The Do’s and Don’ts at Lowell Farms Café.

LowellCafe / Instagram

West Hollywood created eight cannabis consumption licenses. And according to the restaurant, Lowell Farms was granted the very first one —out of more than 300 applicants. Which makes this restaurant, the first business of its kind in the U.S. and as such, there are a few new rules set in place to keep things running smoothly. The café will be open until 2am with a last call for cannabis at 9:50pm —unless pre-ordered and pre-paid, in which case you’ll be able to enjoy your purchases until close. The space is 21 and older, and you’ll need to bring a drivers license, passport or valid ID if you plan on purchasing any weed. Oh, and payment for cannabis will only be accepted in cash —though you can pay for food and drink with credit or debit cards. You may smoke and vape both inside the dining room and the patio but not on any front-facing outdoor area.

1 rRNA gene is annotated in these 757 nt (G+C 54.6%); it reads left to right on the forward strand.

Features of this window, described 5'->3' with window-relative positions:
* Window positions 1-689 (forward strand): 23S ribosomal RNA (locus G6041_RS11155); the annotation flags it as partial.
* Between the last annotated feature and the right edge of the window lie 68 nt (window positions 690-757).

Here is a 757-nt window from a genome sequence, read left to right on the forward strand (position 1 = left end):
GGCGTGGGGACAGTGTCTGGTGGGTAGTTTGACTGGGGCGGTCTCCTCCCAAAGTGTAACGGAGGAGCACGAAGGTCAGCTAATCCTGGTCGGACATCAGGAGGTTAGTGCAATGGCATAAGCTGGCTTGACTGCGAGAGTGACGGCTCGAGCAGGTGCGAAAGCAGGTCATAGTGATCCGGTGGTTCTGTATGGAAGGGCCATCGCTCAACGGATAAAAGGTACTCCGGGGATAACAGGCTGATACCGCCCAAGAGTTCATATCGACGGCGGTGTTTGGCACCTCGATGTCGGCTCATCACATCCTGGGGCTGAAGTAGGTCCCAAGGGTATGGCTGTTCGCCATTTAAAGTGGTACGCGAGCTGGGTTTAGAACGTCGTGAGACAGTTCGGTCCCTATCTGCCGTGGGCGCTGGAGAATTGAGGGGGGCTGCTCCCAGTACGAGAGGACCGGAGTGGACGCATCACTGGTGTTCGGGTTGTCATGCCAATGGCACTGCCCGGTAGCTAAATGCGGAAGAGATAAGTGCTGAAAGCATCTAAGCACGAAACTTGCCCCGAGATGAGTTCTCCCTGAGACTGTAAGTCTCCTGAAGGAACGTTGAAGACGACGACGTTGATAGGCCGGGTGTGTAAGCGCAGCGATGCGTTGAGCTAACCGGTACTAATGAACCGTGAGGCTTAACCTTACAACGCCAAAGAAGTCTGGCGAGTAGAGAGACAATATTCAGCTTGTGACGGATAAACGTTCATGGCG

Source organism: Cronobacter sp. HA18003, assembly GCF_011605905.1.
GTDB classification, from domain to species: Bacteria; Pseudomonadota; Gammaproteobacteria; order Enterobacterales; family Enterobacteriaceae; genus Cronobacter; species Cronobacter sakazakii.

You’ll be able to smoke or consume edibles you bring from your own personal collection for a small “tokage” fee, similar to a corkage fee, of $40. Taking unfinished cannabis products home is not allowed, but you can take your food leftovers though. You can either bring your own bongs or pipes, or you can rent one from the restaurant. And you’ll be able drink beer or wine only on the front patio —once the restaurant secures a license.

If you want to take some products home, there’s even a little shop.

LowellCafe / Instagram

Resembling a dispensary area that will offer edibles, vapes, concentrates and buds. Another great thing about this café is that Lowell’s has made a policy of hiring people who have served time for nonviolent cannabis-related crimes (as advertised on a billboard on the side of the freeway: “Pot Offenders Wanted“). 

Lowell Farms: A Cannabis Cafe opens on October 1 at 1201 N La Brea Ave, with hours of 10am-2am daily.

Buffalo Wild Wings Faces Backlash After Booting An African American Family From From Its Restaurant For ‘Racist’ Regular

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Buffalo Wild Wings Faces Backlash After Booting An African American Family From From Its Restaurant For ‘Racist’ Regular

FOX32News / Twitter